Monday, September 7, 2020

OSHA Rule On Beryllium Effective September 30, 2020

OSHA is amending its existing construction and shipyard standards for occupational exposure to beryllium and beryllium compounds to clarify certain provisions and simplify or improve compliance. These changes are designed to accomplish three goals: to more appropriately tailor the requirements of the construction and shipyards standards to the particular exposures in these industries in light of partial overlap between the beryllium standards' requirements and other OSHA standards; to aid compliance and enforcement across the beryllium standards by avoiding inconsistency, where appropriate, between the shipyards and construction standards and recent revisions to the general industry standard; and to clarify certain requirements with respect to materials containing only trace amounts of beryllium. This final rule does not affect the general industry beryllium standard. Caltha LLP provides specialized expertise to clients in the evaluation environmental rules, developing EHS compliance procedures, and preparing cost-effective EHS management programs. For further information contact Caltha LLP at or Caltha LLP Website

Saturday, August 11, 2018

Why Needs a FRP? Is a FRP the Same As a SPCC Plan?

What is a Facility Response Plan?

Under the federal Oil Pollution Prevention Act rules, certain facilities are required to prepare a Facility Response Plan or FRP. An FRP is an enhanced spill preparedness and response plan. Key elements of a FRP include:
  • Emergency Response Action Plan, maintained as astand-alone section of the overall plan
  • Facility information, including its name, type, location, owner, operator information
  • Emergency notification, equipment, personnel, and evacuation information
  • Identification and analysis of potential spill hazards and previous spills
  • Discussion of small, medium, and worst-case discharge scenarios and response actions
  • Description of discharge detection procedures and equipment
  • Detailed implementation plan for response, containment, and disposal
  • Description and records of self-inspections, drills and exercises, and response training
  • Diagrams of facility site plan, drainage, and evacuation plan
  • Security (e.g., fences, lighting, alarms, guards, emergency cut-off valves and locks, etc.)
  • Response plan coversheet

If I Already Have An SPCC Plan Do I Need A FRP?

Possibly; All FRP facilities need am SPCC Plan, but not all SPCC facilities need a FRP. Although Facility Response Plans (FRPs) and SPCC Plans are different and should be maintained as separate documents, some sections of the plans may be the same. The revised Oil Pollution Prevention regulation allows the facility owner or operator to reproduce and use those sections of the SPCC Plan in the FRP.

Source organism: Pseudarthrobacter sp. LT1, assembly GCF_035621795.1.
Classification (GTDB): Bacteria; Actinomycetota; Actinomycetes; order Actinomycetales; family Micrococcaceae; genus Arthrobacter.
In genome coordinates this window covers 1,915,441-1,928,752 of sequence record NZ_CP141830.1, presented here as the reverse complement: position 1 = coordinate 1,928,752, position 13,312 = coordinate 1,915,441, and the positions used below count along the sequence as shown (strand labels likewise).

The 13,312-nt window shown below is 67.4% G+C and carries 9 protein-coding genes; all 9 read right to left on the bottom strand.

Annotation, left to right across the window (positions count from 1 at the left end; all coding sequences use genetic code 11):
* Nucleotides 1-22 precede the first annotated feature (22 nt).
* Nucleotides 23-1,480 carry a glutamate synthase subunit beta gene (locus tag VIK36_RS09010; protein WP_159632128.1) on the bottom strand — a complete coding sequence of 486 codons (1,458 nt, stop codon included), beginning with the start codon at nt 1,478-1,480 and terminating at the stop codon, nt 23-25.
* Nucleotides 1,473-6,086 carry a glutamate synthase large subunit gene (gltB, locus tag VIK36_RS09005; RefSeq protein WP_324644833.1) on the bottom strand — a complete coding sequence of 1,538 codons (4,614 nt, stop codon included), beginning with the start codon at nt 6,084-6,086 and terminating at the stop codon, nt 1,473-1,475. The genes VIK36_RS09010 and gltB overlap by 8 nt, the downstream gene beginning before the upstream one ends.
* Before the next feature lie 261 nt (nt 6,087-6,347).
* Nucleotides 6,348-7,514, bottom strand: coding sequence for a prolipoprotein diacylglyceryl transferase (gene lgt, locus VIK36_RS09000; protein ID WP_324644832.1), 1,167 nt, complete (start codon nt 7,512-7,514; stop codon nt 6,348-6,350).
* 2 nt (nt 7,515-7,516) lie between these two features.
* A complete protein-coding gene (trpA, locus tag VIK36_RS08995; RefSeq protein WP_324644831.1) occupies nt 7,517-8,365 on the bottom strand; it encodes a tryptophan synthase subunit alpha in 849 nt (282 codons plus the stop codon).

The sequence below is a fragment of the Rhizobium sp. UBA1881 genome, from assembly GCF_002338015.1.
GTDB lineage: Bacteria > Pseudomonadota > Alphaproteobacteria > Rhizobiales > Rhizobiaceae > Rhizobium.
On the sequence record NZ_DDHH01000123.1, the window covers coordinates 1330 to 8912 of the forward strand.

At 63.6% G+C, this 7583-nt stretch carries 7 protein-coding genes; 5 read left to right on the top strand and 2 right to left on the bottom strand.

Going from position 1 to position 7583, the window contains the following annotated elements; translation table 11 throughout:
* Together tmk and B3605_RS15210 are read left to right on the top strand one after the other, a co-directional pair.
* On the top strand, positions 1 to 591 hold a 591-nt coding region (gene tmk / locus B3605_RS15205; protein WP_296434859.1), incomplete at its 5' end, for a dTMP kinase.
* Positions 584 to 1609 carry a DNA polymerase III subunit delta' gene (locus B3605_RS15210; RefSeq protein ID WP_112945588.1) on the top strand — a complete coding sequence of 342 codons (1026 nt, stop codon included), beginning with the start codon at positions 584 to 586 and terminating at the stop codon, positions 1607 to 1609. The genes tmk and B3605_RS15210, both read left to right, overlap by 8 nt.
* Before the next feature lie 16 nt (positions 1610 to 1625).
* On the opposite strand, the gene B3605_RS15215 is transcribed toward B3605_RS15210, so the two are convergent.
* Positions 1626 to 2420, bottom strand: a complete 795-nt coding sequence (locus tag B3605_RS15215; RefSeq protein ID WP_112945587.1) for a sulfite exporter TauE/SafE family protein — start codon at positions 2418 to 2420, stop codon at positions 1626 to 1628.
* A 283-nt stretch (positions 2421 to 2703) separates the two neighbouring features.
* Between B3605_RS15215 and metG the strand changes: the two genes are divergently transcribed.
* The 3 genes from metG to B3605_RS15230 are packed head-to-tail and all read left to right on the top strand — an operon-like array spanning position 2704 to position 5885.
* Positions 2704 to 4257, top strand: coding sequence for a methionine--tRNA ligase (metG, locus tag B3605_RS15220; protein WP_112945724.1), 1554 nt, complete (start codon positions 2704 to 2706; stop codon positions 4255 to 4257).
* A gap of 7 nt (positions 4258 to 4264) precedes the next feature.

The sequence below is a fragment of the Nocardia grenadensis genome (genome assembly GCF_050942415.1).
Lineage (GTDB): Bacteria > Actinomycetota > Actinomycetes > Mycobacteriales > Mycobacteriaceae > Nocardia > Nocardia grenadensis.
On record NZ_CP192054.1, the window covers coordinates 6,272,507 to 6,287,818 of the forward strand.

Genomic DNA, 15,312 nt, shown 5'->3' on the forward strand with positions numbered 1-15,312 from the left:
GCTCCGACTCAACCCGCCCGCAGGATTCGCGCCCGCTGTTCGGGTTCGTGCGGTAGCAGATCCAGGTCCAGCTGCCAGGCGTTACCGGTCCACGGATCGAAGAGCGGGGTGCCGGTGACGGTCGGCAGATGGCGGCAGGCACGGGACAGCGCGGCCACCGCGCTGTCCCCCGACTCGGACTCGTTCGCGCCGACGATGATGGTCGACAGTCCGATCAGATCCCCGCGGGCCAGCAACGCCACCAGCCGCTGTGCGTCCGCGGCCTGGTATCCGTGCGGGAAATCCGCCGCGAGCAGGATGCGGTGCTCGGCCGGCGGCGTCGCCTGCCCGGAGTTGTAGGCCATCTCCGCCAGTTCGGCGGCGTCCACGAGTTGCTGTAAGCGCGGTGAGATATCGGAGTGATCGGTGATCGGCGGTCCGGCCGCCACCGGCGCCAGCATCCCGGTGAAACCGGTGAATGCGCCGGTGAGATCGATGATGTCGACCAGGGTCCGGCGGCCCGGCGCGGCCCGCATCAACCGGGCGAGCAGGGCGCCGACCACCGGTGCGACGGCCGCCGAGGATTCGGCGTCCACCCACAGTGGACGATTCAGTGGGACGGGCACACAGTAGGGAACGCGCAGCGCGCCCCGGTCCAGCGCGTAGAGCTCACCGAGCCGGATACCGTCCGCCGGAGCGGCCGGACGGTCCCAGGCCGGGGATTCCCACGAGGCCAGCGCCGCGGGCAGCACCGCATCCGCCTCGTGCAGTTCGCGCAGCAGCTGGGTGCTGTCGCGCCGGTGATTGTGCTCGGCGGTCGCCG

Who Needs To Prepare A Facility Response Plan?

Facilities that could reasonably be expected to cause "substantial harm" to the environment by discharging oil into or on navigable waters are required to prepare and submit Facility Response Plans (FRPs). Facilities that could cause "significant and substantial harm" are required to have their plans approved by an EPA Regional Administrator. The criteria for "substantial harm" are:
  1. has a total oil storage capacity greater than or equal to 42,000 gallons and it transfers oil over water to/from vessels; or
  2. has a total oil storage capacity greater than or equal to 1 million gallons and meets one of the following conditions:
  • does not have sufficient secondary containment for each aboveground storage area.
  • is located at a distance such that a discharge from the facility could cause "injury" to fish, wildlife, and sensitive environments.
  • is located at a distance such that a discharge from the facility would shut down a public drinking water intake.
  • has had, within the past five years, a reportable discharge greater than or equal to 10,000 gallons.
If the facility does not meet the criteria (either under 1 or 2), then the facility is not subject to the FRP rule via self-identification.